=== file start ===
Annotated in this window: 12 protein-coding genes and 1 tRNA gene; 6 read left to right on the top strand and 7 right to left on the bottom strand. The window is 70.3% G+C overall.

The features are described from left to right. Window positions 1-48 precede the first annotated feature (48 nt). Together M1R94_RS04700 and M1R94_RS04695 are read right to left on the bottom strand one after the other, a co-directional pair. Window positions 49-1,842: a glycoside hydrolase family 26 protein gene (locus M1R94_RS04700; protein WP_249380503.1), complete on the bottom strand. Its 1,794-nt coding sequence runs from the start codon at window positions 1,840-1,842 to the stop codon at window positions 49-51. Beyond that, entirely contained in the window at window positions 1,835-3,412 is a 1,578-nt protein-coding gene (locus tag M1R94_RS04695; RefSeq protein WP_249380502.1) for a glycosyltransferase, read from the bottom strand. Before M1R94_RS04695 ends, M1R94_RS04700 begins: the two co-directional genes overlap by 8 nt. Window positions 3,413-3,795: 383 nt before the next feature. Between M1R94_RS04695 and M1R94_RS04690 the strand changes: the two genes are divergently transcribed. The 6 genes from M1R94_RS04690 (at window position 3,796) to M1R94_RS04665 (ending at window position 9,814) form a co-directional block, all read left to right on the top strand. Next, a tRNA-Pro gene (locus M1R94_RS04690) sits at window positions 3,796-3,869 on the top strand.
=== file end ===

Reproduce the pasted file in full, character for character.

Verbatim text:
Annotated in this window: 12 protein-coding genes and 1 tRNA gene; 6 read left to right on the top strand and 7 right to left on the bottom strand. The window is 70.3% G+C overall.

The features are described from left to right. Window positions 1-48 precede the first annotated feature (48 nt). Together M1R94_RS04700 and M1R94_RS04695 are read right to left on the bottom strand one after the other, a co-directional pair. Window positions 49-1,842: a glycoside hydrolase family 26 protein gene (locus M1R94_RS04700; protein WP_249380503.1), complete on the bottom strand. Its 1,794-nt coding sequence runs from the start codon at window positions 1,840-1,842 to the stop codon at window positions 49-51. Beyond that, entirely contained in the window at window positions 1,835-3,412 is a 1,578-nt protein-coding gene (locus tag M1R94_RS04695; RefSeq protein WP_249380502.1) for a glycosyltransferase, read from the bottom strand. Before M1R94_RS04695 ends, M1R94_RS04700 begins: the two co-directional genes overlap by 8 nt. Window positions 3,413-3,795: 383 nt before the next feature. Between M1R94_RS04695 and M1R94_RS04690 the strand changes: the two genes are divergently transcribed. The 6 genes from M1R94_RS04690 (at window position 3,796) to M1R94_RS04665 (ending at window position 9,814) form a co-directional block, all read left to right on the top strand. Next, a tRNA-Pro gene (locus M1R94_RS04690) sits at window positions 3,796-3,869 on the top strand.